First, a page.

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York's Historical Pubs Tour Map

Guide Name: York's Historical Pubs Tour
Guide Location: England » York (See other walking tours in York)
Guide Type: Self-guided Walking Tour (Sightseeing)
# of Attractions: 6
Tour Duration: 1 Hour(s)
Travel Distance: 1.3 Km or 0.8 Miles
Author: val
Sight(s) Featured in This Guide:
  • Ye Olde Starre Inne
  • The Golden Fleece
  • Black Swan Inn
  • The Royal Oak
  • Snickleway Inn
  • The Old White Swan
Ye Olde Starre Inne

1) Ye Olde Starre Inne

Ye Olde Starre Inne in York is a captivating monument to the city's rich history. Established with a timber-framed main block around the mid-16th century and an added wing from around 1600, this pub is heralded as York’s oldest and longest-serving drinking establishment. It has held its license continuously since 1644, and its iconic sign has been a feature on Stonegate since 1733, making it a prominent historical marker. In recognition of its historical and architectural significance, Ye Olde Starre Inne was designated a Grade II listed building in 1954.

Originally named "The Starre," the inn paid homage to King Charles I, reflecting the Royalist sentiments of the landlord during the tumultuous times of the English Civil War. However, following the Royalists' defeat, the property witnessed a dramatic shift as the victorious Roundheads took over, repurposing its ancient 10th-century cellar into a hospital and mortuary for their wounded and deceased soldiers.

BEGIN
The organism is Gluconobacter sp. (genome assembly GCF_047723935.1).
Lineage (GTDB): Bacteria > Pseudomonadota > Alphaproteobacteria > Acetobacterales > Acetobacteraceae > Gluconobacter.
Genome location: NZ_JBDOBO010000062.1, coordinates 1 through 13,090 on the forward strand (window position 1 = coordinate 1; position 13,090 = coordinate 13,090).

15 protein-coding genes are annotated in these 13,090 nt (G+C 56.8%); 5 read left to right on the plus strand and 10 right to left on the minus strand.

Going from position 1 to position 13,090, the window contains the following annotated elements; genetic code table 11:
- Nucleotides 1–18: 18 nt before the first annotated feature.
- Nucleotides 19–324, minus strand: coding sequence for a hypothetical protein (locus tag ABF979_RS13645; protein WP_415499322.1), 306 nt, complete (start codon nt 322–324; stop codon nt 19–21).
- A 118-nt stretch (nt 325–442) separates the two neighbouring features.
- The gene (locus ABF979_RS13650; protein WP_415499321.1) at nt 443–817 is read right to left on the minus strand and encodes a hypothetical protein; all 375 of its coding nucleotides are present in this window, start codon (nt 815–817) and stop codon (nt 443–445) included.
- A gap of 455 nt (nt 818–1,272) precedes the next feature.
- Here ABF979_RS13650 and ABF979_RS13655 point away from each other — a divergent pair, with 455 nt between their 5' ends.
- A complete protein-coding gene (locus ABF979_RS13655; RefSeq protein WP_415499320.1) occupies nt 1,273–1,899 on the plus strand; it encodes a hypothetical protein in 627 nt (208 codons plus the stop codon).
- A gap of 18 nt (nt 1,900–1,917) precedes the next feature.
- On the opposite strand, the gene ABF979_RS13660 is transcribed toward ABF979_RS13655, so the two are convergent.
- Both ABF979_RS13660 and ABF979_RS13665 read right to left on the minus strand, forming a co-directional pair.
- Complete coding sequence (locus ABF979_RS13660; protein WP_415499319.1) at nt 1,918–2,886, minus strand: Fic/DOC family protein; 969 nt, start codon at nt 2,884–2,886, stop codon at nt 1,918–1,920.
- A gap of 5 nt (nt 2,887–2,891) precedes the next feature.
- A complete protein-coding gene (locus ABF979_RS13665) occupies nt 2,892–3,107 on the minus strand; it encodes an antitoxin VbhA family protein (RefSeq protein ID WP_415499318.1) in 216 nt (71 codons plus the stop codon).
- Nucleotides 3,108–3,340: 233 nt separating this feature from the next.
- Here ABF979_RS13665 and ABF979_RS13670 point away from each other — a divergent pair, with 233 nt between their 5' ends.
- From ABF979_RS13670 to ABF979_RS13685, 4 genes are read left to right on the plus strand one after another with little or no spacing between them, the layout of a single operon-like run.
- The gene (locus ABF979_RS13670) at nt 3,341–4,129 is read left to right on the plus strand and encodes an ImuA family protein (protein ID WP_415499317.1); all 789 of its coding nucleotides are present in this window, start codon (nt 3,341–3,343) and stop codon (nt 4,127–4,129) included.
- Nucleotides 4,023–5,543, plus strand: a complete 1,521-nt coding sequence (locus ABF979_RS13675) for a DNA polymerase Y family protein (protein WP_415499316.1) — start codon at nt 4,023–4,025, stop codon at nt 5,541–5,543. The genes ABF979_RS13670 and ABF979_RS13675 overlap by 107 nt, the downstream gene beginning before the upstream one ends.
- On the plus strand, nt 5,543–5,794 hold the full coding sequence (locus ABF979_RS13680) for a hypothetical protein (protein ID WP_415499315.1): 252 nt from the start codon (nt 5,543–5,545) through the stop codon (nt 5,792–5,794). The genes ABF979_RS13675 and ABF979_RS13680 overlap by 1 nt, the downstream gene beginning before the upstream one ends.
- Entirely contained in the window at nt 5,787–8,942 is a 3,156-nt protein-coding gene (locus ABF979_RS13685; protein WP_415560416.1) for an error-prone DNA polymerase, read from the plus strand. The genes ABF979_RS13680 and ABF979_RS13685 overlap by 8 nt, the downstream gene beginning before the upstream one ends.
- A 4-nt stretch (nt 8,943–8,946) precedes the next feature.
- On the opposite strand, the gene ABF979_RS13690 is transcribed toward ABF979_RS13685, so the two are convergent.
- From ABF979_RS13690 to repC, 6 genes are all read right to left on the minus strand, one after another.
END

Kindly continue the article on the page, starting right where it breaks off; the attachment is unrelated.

The interior of the inn retains many period features, including an early-18th-century staircase, 17th- and 19th-century wooden paneling, and an array of stained glass and benches that contribute to its old-world charm. Visitors are often drawn not only to these historical elements but also to the pub’s strategic location, which offers stunning views of the upper parts of York Minster.